Tag Archive: library-cd



The Girl on the TrainThe Girl on the Train by Paula Hawkins
My rating: 4 of 5 stars

This audiobook (CD) was in the put-away-bag at the library and I couldn’t resist. I knew it was a fairly recent movie so I couldn’t wait to try it out.

Ah, but I wasn’t crazy for it. You would think it would do it for me. I used to take the train to work every day. I know how that imagination can take you places the train doesn’t. In fact, riding the train was how I wrote my first book. So that part of the first character grabbed me. That she had stories in her head about the people she saw in the homes she passed made her an interesting character to me. But somehow I mostly didn’t like her.

It was when the next character voice came in that I perked up my ears. Her voice reminded me of Gilly, Sam’s crush on Game of Thrones. I guess it is just her accent but having that familiar voice had me listening more closely. And I did like this character.

About the time I got into the story my CD player gave up. I ended up using my credit on Audible to get the audio onto my Kindle. That worked out better.

It has been over a week since I finished this book. Lots of life has happened since. So my memories are eroding. Still, I remember how I stayed up until 3 the last part of the book. It was well written and kept me interested.

The narrators: Clare Corbett, Louise Brealey, India Fisher were fantastic and different enough to keep me from getting the characters confused.

As the librarian had warned me, don’t read the last bit at night before sleep it is a thriller and it will keep you awake. Still, it was a good read. I’m glad I read it.

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Testimony Testimony by Anita Shreve
My rating: 3 of 5 stars

Our little library now has books on CDs. I saw them the last time I was there and decided I should grab a couple to encourage this new accommodation.

This was one I remember hearing about so I thought I couldn’t go wrong. The librarian said I shouldn’t read it at night, but that is the only time I can sink my teeth into a book.

I realized early on why I don’t like reading with only the audio version. There is no way to look at words or pages to clarify what I just heard. And this book has many points of view incorporating second-person on a couple of them. It didn’t quite work for me. And the actors playing the different characters weren’t always the best, I didn’t think.

This topic is worth talking about with the ‘Me, too’ movement. It shows the other side of the rape story. I don’t think it should send us back to women not being heard. But to remind us that there are those women who don’t care who they ruin with accusations. The main male character wasn’t on a power trip or trying to hurt someone. This story does need to be told. It needs to be read.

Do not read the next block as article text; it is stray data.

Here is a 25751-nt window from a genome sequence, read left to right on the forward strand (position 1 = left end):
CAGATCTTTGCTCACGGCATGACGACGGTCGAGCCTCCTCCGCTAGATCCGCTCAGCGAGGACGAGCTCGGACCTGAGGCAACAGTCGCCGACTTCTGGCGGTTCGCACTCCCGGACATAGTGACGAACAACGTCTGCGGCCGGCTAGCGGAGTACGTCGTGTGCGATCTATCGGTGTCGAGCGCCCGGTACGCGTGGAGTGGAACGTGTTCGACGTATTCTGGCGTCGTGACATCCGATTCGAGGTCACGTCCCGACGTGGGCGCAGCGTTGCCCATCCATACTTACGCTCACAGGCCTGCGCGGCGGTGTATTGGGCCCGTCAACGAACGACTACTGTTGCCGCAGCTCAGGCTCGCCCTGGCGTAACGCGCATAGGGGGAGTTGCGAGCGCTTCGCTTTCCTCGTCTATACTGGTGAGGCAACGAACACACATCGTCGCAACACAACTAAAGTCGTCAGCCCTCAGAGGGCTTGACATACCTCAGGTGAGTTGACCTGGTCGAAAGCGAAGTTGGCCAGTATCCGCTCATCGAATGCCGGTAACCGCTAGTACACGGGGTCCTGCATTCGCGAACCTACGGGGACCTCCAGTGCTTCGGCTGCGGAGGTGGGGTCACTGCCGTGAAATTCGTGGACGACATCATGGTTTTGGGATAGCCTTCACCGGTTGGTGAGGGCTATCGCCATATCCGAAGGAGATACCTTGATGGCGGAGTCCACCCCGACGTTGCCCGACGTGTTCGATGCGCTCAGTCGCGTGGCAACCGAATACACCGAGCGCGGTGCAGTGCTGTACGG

But I don’t have to like it. I didn’t hate it either.

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Review: Champion by Marie Lu


ChampionChampion by Marie Lu

My rating: 5 of 5 stars

Five stars! And that’s with me starting to read it on book three! I never do that. I like to start at the beginning and read a long series to the end. Starting in the middle or later can be chancy at best. But there was no choice. I saw such high ratings and I think a GoodReads friend recommended it. So I jumped over to Amazon. WAY too expensive for me right now. So I went over to my library website to see if they had it. The had the regular version of book two and this third book. BUT with this large print book I was able to land the audio-CDs. How lucky was that?

Let me take a moment out for a font complaint. Why is it that large print versions don’t give spaces between lines? Even with the larger font I still couldn’t read it straight through. I needed to use my trusty dusty bookmark to keep track, like a first grader! Old eyes, what can I say?

What kept me going, though, was the audio version. The voices of June and Day were read by Mariel Stern and Steven Kaplan respectively. They were wonderful narrators! I must make sure when I finally get this series for myself that I get the Audible Whispersync with the Kindle version.

I must marvel at the writing of Marie Lu. That I can come into the story this late in the game and not feel lost is to her credit. Sure, I felt like I was missing a little background on how it all started and how relationships grew, or didn’t, but I felt I already knew, somehow. There wasn’t a lot of background descriptors dragging the story out, so I assume Ms. Lu snuck it all in there somehow. Magic!